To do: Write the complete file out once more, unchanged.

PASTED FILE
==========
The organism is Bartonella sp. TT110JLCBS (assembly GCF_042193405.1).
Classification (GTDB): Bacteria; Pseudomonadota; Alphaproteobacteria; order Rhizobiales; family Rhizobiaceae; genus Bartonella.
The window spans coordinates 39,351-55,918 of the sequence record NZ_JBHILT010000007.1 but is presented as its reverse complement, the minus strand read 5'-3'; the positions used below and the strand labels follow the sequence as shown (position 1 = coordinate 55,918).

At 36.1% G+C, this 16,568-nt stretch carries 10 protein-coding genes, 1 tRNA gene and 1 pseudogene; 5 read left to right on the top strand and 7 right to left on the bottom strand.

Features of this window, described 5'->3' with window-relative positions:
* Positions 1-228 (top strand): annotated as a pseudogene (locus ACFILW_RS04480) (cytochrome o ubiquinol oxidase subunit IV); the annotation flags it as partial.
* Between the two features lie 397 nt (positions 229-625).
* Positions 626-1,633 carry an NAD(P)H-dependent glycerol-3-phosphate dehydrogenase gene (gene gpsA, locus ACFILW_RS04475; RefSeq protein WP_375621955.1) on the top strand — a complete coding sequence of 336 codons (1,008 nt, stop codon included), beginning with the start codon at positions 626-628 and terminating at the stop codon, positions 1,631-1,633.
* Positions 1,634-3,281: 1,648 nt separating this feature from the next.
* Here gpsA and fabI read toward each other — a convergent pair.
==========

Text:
The organism is Bartonella sp. TT110JLCBS (assembly GCF_042193405.1).
Classification (GTDB): Bacteria; Pseudomonadota; Alphaproteobacteria; order Rhizobiales; family Rhizobiaceae; genus Bartonella.
The window spans coordinates 39,351-55,918 of the sequence record NZ_JBHILT010000007.1 but is presented as its reverse complement, the minus strand read 5'-3'; the positions used below and the strand labels follow the sequence as shown (position 1 = coordinate 55,918).

At 36.1% G+C, this 16,568-nt stretch carries 10 protein-coding genes, 1 tRNA gene and 1 pseudogene; 5 read left to right on the top strand and 7 right to left on the bottom strand.

Features of this window, described 5'->3' with window-relative positions:
* Positions 1-228 (top strand): annotated as a pseudogene (locus ACFILW_RS04480) (cytochrome o ubiquinol oxidase subunit IV); the annotation flags it as partial.
* Between the two features lie 397 nt (positions 229-625).
* Positions 626-1,633 carry an NAD(P)H-dependent glycerol-3-phosphate dehydrogenase gene (gene gpsA, locus ACFILW_RS04475; RefSeq protein WP_375621955.1) on the top strand — a complete coding sequence of 336 codons (1,008 nt, stop codon included), beginning with the start codon at positions 626-628 and terminating at the stop codon, positions 1,631-1,633.
* Positions 1,634-3,281: 1,648 nt separating this feature from the next.
* Here gpsA and fabI read toward each other — a convergent pair.